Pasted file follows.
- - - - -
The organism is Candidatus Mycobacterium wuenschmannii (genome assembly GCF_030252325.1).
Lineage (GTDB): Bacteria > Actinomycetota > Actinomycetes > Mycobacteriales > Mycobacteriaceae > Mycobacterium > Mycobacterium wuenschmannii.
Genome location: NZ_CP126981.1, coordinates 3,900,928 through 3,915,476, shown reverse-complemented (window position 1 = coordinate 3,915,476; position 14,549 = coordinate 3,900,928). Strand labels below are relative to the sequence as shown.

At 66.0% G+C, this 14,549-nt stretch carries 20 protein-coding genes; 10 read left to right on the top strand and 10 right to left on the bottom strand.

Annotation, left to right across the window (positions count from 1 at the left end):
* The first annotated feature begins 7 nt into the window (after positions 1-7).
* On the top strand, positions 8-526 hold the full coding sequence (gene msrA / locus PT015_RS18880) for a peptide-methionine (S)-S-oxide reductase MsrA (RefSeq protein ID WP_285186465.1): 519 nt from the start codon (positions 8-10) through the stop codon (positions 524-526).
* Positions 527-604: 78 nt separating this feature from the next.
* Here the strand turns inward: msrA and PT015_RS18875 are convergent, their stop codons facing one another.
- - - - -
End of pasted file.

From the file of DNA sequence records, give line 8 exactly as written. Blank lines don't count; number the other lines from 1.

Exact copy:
* Positions 527-604: 78 nt separating this feature from the next.